Kia and Hyundai have agreed to settle a class-action lawsuit accusing the automakers of failing to install basic anti-theft measures.
The settlement of more than $200 million, announced on May 18, seeks to offer reparations to owners of vehicles vulnerable to theft because they lack an immobilizer, a device that prevents the engine from starting up unless the right key is inserted. The issue is estimated to affect 9 million vehicles, half of them Hyundais and half of them Kias.
“The agreement also offers upgrades to fix the lack of immobilizer at the heart of the issue, as well as payments to those who are not eligible for the upgrade,” said Steve Berman, managing partner at law firm Hagens Berman and chair of the lead committee representing affected vehicle owners in the lawsuit.
Last month, 17 attorneys general called on the government to remove from the US easy-to-steal vehicles manufactured between 2011 and 2022 for violating federal motor vehicle safety standards.
In a joint letter (pdf) to the National Highway Traffic Safety Administration (NHTSA), the attorneys called for the cars to be pulled from US roads due to their vulnerable ignition switches and absence of engine immobilizers, which make them attractive to thieves.
“Due to this vulnerability in their starting systems, the vehicles can be hotwired and stolen in a matter of minutes, presenting a serious safety issue nationwide,” the letter reads.
The letter, signed by attorneys general from Arizona, Colorado, Connecticut, Illinois, Massachusetts, Maryland, Michigan, Minnesota, New Jersey, New Mexico, New York, Oregon, Pennsylvania, Rhode Island, Vermont, Washington, and the District of Columbia, noted that at least eight people have already died as a result of car thefts involving Kia and Hyundai.
Connecticut attorney general William Tong decried the rate at which the vehicles are encouraging reckless “driving and criminal activity that has resulted in injuries and deaths.” He stated in a statement on Apr. 20: “I’ve called on Hyundai and Kia to fix this, quickly, and without nickel and diming their customers. They’ve failed and we can’t wait any longer. It’s time for the federal government to step in and force a recall.”
A car theft trend spread on TikTok, following the viral 2021 “Kia Challenge” video that showed how to easily to ignite certain models of Kia and Hyundai cars using only a USB cord and a screwdriver. Although TikTok took down the videos each time they were uploaded on its platform, many users simply downloaded them on their phones.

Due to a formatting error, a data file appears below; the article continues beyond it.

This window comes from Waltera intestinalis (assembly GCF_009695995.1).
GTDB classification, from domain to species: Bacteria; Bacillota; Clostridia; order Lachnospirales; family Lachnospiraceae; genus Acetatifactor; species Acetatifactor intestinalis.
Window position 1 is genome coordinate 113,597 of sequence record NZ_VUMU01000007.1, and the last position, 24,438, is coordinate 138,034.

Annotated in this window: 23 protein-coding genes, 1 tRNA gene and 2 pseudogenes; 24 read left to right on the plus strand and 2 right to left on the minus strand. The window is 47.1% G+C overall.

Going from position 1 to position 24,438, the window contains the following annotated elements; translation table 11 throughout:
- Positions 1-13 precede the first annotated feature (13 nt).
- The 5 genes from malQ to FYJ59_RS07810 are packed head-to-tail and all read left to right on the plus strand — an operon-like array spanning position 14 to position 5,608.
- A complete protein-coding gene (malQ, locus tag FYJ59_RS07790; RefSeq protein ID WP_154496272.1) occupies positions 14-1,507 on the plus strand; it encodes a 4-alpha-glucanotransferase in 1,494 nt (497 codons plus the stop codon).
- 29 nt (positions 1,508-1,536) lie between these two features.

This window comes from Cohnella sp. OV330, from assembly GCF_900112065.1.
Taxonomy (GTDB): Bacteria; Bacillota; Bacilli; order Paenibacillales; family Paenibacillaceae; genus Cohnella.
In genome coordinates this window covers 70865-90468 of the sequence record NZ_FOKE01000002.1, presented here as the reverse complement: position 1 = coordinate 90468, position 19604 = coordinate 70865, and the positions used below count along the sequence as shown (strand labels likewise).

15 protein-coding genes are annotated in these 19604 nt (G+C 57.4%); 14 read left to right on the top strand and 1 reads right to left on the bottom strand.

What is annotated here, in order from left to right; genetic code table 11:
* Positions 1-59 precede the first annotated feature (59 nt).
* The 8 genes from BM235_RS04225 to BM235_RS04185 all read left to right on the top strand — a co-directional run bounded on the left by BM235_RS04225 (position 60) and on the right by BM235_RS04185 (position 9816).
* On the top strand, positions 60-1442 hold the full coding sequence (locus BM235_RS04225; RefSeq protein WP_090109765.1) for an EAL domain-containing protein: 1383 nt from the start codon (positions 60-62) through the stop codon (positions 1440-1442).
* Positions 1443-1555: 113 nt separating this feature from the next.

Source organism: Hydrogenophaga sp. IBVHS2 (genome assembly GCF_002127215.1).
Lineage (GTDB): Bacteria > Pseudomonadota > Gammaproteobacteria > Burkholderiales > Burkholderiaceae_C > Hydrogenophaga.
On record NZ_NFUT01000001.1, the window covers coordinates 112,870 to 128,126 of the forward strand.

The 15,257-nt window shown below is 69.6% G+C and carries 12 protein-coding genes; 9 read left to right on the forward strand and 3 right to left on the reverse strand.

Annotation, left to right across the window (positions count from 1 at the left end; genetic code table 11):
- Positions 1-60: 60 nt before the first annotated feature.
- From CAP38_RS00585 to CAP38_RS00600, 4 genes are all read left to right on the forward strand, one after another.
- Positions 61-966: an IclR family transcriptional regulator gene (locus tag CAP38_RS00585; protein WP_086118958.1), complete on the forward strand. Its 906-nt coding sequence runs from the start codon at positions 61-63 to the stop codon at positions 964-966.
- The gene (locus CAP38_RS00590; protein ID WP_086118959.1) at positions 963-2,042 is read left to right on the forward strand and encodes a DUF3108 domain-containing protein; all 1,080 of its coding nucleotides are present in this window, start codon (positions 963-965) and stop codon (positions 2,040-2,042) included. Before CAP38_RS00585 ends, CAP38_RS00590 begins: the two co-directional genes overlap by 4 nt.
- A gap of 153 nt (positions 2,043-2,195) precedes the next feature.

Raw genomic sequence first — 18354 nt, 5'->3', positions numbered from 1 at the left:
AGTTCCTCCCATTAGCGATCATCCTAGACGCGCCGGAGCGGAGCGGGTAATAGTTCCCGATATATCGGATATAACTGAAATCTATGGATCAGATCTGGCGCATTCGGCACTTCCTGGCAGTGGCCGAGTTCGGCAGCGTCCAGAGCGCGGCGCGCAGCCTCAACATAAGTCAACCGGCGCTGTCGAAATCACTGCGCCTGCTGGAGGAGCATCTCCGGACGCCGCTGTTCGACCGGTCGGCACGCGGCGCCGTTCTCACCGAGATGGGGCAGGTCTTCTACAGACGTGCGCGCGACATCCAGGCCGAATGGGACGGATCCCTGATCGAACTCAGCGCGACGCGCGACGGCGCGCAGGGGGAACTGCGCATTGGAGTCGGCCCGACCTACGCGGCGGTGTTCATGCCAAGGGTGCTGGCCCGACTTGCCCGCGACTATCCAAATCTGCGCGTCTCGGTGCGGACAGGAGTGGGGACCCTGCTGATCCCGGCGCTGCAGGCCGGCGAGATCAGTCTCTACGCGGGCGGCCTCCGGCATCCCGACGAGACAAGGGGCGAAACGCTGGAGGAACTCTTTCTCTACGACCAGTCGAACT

NHTSA said the Hyundai and Kia thefts involve criminal conduct that falls under the jurisdiction of law enforcement. NHTSA has met with the car manufacturers to discuss the car security issue, software and hardware in the affected models. It says: “The companies have been working with law enforcement agencies to provide more than 26,000 steering wheel locks since November 2022 to 77 law enforcement agencies in 12 states.”
But that has not curbed the thefts. According to Seattle’s city attorney’s office, there was a 363% increase in the theft of Kias, and a 503% increase in the thefts of Hyundais between 2021 and 2022. “Kia and Hyundai chose to cut corners and cut costs at the expense of their customers and the public,” Seattle city attorney Ann Davison said in a statement in January. “As a result, our police force has had to tackle a huge rise in vehicle theft and related problems with already stretched resources. Now Seattle taxpayers must shoulder the burden of the increase in theft.”
Last October, 1,000 Kias were stolen in Chicago. The rate of theft of Kias increased by 916% from January 2022 to January 2023 in Portland, Oregon. Hyundai thefts jumped by 768% in the same period. About 70% of the cars stolen in Milwaukee were from the two car brands in 2022.
Kia and Hyundai tried to suppress bad press in February by developing theft deterrent software for millions of their vehicles that lack an immobilizer, for free, but that did little to stop the thefts.
This story was updated with news of the class action lawsuit settlement reached on May 18.